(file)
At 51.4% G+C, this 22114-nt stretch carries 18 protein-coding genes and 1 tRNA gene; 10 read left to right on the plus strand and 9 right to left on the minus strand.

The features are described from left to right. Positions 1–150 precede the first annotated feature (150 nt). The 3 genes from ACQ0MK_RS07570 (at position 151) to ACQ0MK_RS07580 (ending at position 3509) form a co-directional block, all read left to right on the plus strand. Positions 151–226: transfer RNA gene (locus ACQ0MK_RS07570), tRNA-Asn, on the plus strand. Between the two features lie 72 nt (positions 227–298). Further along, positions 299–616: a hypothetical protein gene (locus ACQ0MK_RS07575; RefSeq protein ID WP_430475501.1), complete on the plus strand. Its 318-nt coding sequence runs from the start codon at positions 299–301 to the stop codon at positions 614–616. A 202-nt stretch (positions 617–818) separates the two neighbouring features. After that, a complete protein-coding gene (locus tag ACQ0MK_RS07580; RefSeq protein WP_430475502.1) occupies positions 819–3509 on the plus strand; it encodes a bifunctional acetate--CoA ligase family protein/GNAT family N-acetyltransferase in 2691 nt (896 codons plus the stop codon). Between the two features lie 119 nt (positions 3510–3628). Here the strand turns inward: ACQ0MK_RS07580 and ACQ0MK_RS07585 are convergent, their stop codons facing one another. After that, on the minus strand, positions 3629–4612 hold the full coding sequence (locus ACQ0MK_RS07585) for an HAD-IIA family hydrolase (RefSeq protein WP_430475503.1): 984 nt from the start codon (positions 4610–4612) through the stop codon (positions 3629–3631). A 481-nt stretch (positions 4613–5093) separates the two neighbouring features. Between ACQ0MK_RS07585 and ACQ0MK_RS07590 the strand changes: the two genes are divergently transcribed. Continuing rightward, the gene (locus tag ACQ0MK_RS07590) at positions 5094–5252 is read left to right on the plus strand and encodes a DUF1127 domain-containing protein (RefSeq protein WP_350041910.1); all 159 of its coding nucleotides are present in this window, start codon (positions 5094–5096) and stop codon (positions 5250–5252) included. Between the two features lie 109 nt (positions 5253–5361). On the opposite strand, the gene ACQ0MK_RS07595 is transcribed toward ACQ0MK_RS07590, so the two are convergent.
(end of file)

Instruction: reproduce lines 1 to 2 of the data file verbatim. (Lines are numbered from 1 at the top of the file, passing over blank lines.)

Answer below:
At 51.4% G+C, this 22114-nt stretch carries 18 protein-coding genes and 1 tRNA gene; 10 read left to right on the plus strand and 9 right to left on the minus strand.

The features are described from left to right. Positions 1–150 precede the first annotated feature (150 nt). The 3 genes from ACQ0MK_RS07570 (at position 151) to ACQ0MK_RS07580 (ending at position 3509) form a co-directional block, all read left to right on the plus strand. Positions 151–226: transfer RNA gene (locus ACQ0MK_RS07570), tRNA-Asn, on the plus strand. Between the two features lie 72 nt (positions 227–298). Further along, positions 299–616: a hypothetical protein gene (locus ACQ0MK_RS07575; RefSeq protein ID WP_430475501.1), complete on the plus strand. Its 318-nt coding sequence runs from the start codon at positions 299–301 to the stop codon at positions 614–616. A 202-nt stretch (positions 617–818) separates the two neighbouring features. After that, a complete protein-coding gene (locus tag ACQ0MK_RS07580; RefSeq protein WP_430475502.1) occupies positions 819–3509 on the plus strand; it encodes a bifunctional acetate--CoA ligase family protein/GNAT family N-acetyltransferase in 2691 nt (896 codons plus the stop codon). Between the two features lie 119 nt (positions 3510–3628). Here the strand turns inward: ACQ0MK_RS07580 and ACQ0MK_RS07585 are convergent, their stop codons facing one another. After that, on the minus strand, positions 3629–4612 hold the full coding sequence (locus ACQ0MK_RS07585) for an HAD-IIA family hydrolase (RefSeq protein WP_430475503.1): 984 nt from the start codon (positions 4610–4612) through the stop codon (positions 3629–3631). A 481-nt stretch (positions 4613–5093) separates the two neighbouring features. Between ACQ0MK_RS07585 and ACQ0MK_RS07590 the strand changes: the two genes are divergently transcribed. Continuing rightward, the gene (locus tag ACQ0MK_RS07590) at positions 5094–5252 is read left to right on the plus strand and encodes a DUF1127 domain-containing protein (RefSeq protein WP_350041910.1); all 159 of its coding nucleotides are present in this window, start codon (positions 5094–5096) and stop codon (positions 5250–5252) included. Between the two features lie 109 nt (positions 5253–5361). On the opposite strand, the gene ACQ0MK_RS07595 is transcribed toward ACQ0MK_RS07590, so the two are convergent.